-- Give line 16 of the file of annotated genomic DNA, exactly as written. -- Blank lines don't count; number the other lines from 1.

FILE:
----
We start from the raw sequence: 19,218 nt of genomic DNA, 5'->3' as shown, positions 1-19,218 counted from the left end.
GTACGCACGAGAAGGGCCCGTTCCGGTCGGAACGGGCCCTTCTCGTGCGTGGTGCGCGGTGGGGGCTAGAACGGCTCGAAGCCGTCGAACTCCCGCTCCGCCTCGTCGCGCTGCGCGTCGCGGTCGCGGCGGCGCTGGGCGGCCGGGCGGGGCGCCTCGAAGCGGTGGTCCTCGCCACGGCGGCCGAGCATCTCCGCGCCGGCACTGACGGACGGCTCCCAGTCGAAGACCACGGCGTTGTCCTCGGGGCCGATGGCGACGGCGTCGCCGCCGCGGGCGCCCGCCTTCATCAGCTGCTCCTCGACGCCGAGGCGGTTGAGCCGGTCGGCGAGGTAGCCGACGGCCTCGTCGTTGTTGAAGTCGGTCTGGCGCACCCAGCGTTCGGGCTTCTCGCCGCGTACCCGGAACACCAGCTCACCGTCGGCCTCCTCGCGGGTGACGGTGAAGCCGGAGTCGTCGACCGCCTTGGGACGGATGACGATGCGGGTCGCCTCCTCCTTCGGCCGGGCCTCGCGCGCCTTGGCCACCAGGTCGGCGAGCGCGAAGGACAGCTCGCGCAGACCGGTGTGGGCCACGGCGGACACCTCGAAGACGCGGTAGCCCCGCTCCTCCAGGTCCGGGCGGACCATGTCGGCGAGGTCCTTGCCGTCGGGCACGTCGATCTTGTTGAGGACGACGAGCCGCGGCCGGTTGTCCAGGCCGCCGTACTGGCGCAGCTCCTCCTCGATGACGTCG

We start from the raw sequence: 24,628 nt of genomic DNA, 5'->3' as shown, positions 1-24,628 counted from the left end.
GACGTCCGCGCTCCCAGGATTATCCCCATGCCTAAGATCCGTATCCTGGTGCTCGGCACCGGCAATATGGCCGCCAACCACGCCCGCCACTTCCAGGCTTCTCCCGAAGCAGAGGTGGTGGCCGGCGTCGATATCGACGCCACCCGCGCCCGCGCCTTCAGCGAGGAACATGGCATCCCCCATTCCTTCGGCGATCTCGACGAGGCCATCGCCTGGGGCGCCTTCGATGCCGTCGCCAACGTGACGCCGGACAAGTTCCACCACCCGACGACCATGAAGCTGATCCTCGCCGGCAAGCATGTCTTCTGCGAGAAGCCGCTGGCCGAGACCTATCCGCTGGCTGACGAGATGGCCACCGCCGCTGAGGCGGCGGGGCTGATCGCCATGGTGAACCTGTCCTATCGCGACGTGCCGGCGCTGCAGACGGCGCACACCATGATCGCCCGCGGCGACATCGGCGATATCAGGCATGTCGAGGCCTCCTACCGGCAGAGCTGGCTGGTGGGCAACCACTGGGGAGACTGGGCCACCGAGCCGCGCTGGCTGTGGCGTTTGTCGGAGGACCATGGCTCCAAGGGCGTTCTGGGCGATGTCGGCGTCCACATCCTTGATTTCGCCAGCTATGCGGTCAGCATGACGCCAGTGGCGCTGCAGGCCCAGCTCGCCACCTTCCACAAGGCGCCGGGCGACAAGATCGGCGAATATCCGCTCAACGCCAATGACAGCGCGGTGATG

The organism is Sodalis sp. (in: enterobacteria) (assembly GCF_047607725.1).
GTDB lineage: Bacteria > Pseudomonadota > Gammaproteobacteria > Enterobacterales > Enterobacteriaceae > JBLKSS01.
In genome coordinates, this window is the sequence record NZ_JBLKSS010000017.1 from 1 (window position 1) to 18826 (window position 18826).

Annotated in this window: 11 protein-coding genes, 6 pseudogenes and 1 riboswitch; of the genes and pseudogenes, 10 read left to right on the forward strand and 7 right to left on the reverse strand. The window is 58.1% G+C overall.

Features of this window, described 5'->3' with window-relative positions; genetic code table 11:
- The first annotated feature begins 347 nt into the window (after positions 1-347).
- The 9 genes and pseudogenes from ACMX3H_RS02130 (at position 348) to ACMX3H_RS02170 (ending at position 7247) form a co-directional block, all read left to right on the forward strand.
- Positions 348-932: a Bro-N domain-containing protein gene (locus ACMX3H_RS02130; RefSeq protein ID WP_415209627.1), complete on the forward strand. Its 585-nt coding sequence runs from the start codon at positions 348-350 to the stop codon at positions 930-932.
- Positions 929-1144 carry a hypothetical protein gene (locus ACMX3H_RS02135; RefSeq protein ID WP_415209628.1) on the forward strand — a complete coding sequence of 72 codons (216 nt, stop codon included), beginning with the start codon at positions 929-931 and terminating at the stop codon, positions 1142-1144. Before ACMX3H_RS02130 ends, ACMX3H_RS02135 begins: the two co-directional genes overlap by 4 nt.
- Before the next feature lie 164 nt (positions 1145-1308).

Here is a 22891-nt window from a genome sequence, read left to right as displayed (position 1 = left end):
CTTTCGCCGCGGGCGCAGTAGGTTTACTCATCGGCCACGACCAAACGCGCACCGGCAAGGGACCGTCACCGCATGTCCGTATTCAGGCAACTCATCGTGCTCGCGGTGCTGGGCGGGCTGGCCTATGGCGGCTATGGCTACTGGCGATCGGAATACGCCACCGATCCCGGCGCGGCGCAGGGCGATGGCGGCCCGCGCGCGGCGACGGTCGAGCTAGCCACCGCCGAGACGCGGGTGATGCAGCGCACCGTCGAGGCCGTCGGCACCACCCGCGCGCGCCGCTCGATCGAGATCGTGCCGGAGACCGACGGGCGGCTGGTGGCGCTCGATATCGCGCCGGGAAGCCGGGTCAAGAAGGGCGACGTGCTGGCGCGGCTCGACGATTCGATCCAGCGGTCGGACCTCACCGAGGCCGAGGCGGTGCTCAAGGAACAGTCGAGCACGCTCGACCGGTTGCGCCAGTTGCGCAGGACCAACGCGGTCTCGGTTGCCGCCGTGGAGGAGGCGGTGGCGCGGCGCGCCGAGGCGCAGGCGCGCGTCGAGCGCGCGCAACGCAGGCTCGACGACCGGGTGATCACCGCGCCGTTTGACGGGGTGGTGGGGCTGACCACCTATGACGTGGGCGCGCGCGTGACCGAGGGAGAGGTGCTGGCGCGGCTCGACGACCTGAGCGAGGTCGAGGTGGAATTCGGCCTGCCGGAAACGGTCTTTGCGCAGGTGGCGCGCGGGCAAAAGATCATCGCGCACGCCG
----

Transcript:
CTTTCGCCGCGGGCGCAGTAGGTTTACTCATCGGCCACGACCAAACGCGCACCGGCAAGGGACCGTCACCGCATGTCCGTATTCAGGCAACTCATCGTGCTCGCGGTGCTGGGCGGGCTGGCCTATGGCGGCTATGGCTACTGGCGATCGGAATACGCCACCGATCCCGGCGCGGCGCAGGGCGATGGCGGCCCGCGCGCGGCGACGGTCGAGCTAGCCACCGCCGAGACGCGGGTGATGCAGCGCACCGTCGAGGCCGTCGGCACCACCCGCGCGCGCCGCTCGATCGAGATCGTGCCGGAGACCGACGGGCGGCTGGTGGCGCTCGATATCGCGCCGGGAAGCCGGGTCAAGAAGGGCGACGTGCTGGCGCGGCTCGACGATTCGATCCAGCGGTCGGACCTCACCGAGGCCGAGGCGGTGCTCAAGGAACAGTCGAGCACGCTCGACCGGTTGCGCCAGTTGCGCAGGACCAACGCGGTCTCGGTTGCCGCCGTGGAGGAGGCGGTGGCGCGGCGCGCCGAGGCGCAGGCGCGCGTCGAGCGCGCGCAACGCAGGCTCGACGACCGGGTGATCACCGCGCCGTTTGACGGGGTGGTGGGGCTGACCACCTATGACGTGGGCGCGCGCGTGACCGAGGGAGAGGTGCTGGCGCGGCTCGACGACCTGAGCGAGGTCGAGGTGGAATTCGGCCTGCCGGAAACGGTCTTTGCGCAGGTGGCGCGCGGGCAAAAGATCATCGCGCACGCCG